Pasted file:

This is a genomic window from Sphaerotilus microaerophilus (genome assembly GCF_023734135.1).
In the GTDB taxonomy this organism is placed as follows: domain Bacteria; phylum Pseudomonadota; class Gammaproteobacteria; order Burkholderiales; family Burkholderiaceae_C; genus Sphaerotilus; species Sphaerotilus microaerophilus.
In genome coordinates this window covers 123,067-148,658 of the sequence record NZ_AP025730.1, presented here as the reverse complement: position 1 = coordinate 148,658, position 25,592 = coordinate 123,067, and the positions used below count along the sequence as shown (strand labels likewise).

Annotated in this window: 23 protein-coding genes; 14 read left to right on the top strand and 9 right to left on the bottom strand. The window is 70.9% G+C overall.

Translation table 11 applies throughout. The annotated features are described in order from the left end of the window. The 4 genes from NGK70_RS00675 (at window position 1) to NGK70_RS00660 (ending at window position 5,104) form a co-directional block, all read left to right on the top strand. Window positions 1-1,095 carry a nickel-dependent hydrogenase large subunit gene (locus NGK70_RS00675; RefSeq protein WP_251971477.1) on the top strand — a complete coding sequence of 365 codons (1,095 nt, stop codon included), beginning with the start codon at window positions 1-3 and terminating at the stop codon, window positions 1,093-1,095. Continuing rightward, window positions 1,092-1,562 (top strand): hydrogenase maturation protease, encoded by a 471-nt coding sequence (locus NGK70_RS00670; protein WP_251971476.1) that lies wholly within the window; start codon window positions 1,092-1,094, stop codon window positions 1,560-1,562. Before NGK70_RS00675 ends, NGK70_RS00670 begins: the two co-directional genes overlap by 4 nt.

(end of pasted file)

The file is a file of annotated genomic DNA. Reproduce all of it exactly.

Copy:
This is a genomic window from Sphaerotilus microaerophilus (genome assembly GCF_023734135.1).
In the GTDB taxonomy this organism is placed as follows: domain Bacteria; phylum Pseudomonadota; class Gammaproteobacteria; order Burkholderiales; family Burkholderiaceae_C; genus Sphaerotilus; species Sphaerotilus microaerophilus.
In genome coordinates this window covers 123,067-148,658 of the sequence record NZ_AP025730.1, presented here as the reverse complement: position 1 = coordinate 148,658, position 25,592 = coordinate 123,067, and the positions used below count along the sequence as shown (strand labels likewise).

Annotated in this window: 23 protein-coding genes; 14 read left to right on the top strand and 9 right to left on the bottom strand. The window is 70.9% G+C overall.

Translation table 11 applies throughout. The annotated features are described in order from the left end of the window. The 4 genes from NGK70_RS00675 (at window position 1) to NGK70_RS00660 (ending at window position 5,104) form a co-directional block, all read left to right on the top strand. Window positions 1-1,095 carry a nickel-dependent hydrogenase large subunit gene (locus NGK70_RS00675; RefSeq protein WP_251971477.1) on the top strand — a complete coding sequence of 365 codons (1,095 nt, stop codon included), beginning with the start codon at window positions 1-3 and terminating at the stop codon, window positions 1,093-1,095. Continuing rightward, window positions 1,092-1,562 (top strand): hydrogenase maturation protease, encoded by a 471-nt coding sequence (locus NGK70_RS00670; protein WP_251971476.1) that lies wholly within the window; start codon window positions 1,092-1,094, stop codon window positions 1,560-1,562. Before NGK70_RS00675 ends, NGK70_RS00670 begins: the two co-directional genes overlap by 4 nt.